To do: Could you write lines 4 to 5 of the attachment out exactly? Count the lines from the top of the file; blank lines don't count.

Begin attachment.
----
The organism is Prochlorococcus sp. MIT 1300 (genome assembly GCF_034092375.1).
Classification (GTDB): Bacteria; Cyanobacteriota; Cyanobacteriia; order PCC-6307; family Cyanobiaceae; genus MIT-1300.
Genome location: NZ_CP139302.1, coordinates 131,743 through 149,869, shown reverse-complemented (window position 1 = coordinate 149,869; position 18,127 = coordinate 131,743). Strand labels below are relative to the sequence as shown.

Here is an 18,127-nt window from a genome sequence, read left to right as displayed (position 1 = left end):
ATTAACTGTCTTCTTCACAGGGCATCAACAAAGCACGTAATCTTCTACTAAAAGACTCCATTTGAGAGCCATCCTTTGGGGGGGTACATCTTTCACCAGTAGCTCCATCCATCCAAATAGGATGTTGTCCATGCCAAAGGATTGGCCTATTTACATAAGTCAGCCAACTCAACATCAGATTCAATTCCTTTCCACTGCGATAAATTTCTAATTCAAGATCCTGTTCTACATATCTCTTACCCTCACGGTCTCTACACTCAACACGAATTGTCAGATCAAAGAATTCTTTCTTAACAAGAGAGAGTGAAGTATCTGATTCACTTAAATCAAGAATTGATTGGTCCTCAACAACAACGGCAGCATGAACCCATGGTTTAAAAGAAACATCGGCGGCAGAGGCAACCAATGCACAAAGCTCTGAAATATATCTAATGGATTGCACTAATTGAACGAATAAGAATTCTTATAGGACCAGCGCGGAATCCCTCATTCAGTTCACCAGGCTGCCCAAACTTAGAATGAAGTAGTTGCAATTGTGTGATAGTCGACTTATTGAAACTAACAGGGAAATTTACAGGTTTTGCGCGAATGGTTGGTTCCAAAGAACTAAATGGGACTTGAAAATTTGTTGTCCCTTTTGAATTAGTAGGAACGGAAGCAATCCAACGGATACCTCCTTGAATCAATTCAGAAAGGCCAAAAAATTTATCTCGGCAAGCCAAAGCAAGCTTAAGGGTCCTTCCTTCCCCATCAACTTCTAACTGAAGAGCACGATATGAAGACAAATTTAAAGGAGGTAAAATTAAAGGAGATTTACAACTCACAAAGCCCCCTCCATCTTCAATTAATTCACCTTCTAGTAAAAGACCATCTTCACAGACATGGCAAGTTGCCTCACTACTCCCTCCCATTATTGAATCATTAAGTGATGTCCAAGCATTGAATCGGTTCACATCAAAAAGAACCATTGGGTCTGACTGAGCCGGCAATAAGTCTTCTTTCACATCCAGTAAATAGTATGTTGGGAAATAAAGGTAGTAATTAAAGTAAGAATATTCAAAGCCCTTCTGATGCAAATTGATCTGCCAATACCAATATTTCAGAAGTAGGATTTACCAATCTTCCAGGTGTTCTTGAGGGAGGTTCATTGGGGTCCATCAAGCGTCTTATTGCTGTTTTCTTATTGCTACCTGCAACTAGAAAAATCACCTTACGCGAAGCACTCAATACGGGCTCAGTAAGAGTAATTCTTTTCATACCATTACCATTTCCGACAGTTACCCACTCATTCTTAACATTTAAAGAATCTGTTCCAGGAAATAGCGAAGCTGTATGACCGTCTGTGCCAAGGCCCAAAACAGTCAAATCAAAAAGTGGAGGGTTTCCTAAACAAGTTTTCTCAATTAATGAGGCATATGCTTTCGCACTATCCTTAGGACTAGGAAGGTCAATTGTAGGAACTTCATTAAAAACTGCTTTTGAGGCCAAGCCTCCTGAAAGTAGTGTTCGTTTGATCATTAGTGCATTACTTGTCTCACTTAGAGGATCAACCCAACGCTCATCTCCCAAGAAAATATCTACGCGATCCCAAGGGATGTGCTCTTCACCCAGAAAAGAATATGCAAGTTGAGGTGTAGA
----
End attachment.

Here is an 18,127-nt window from a genome sequence, read left to right as displayed (position 1 = left end):
ATTAACTGTCTTCTTCACAGGGCATCAACAAAGCACGTAATCTTCTACTAAAAGACTCCATTTGAGAGCCATCCTTTGGGGGGGTACATCTTTCACCAGTAGCTCCATCCATCCAAATAGGATGTTGTCCATGCCAAAGGATTGGCCTATTTACATAAGTCAGCCAACTCAACATCAGATTCAATTCCTTTCCACTGCGATAAATTTCTAATTCAAGATCCTGTTCTACATATCTCTTACCCTCACGGTCTCTACACTCAACACGAATTGTCAGATCAAAGAATTCTTTCTTAACAAGAGAGAGTGAAGTATCTGATTCACTTAAATCAAGAATTGATTGGTCCTCAACAACAACGGCAGCATGAACCCATGGTTTAAAAGAAACATCGGCGGCAGAGGCAACCAATGCACAAAGCTCTGAAATATATCTAATGGATTGCACTAATTGAACGAATAAGAATTCTTATAGGACCAGCGCGGAATCCCTCATTCAGTTCACCAGGCTGCCCAAACTTAGAATGAAGTAGTTGCAATTGTGTGATAGTCGACTTATTGAAACTAACAGGGAAATTTACAGGTTTTGCGCGAATGGTTGGTTCCAAAGAACTAAATGGGACTTGAAAATTTGTTGTCCCTTTTGAATTAGTAGGAACGGAAGCAATCCAACGGATACCTCCTTGAATCAATTCAGAAAGGCCAAAAAATTTATCTCGGCAAGCCAAAGCAAGCTTAAGGGTCCTTCCTTCCCCATCAACTTCTAACTGAAGAGCACGATATGAAGACAAATTTAAAGGAGGTAAAATTAAAGGAGATTTACAACTCACAAAGCCCCCTCCATCTTCAATTAATTCACCTTCTAGTAAAAGACCATCTTCACAGACATGGCAAGTTGCCTCACTACTCCCTCCCATTATTGAATCATTAAGTGATGTCCAAGCATTGAATCGGTTCACATCAAAAAGAACCATTGGGTCTGACTGAGCCGGCAATAAGTCTTCTTTCACATCCAGTAAATAGTATGTTGGGAAATAAAGGTAGTAATTAAAGTAAGAATATTCAAAGCCCTTCTGATGCAAATTGATCTGCCAATACCAATATTTCAGAAGTAGGATTTACCAATCTTCCAGGTGTTCTTGAGGGAGGTTCATTGGGGTCCATCAAGCGTCTTATTGCTGTTTTCTTATTGCTACCTGCAACTAGAAAAATCACCTTACGCGAAGCACTCAATACGGGCTCAGTAAGAGTAATTCTTTTCATACCATTACCATTTCCGACAGTTACCCACTCATTCTTAACATTTAAAGAATCTGTTCCAGGAAATAGCGAAGCTGTATGACCGTCTGTGCCAAGGCCCAAAACAGTCAAATCAAAAAGTGGAGGGTTTCCTAAACAAGTTTTCTCAATTAATGAGGCATATGCTTTCGCACTATCCTTAGGACTAGGAAGGTCAATTGTAGGAACTTCATTAAAAACTGCTTTTGAGGCCAAGCCTCCTGAAAGTAGTGTTCGTTTGATCATTAGTGCATTACTTGTCTCACTTAGAGGATCAACCCAACGCTCATCTCCCAAGAAAATATCTACGCGATCCCAAGGGATGTGCTCTTCACCCAGAAAAGAATATGCAAGTTGAGGTGTAGA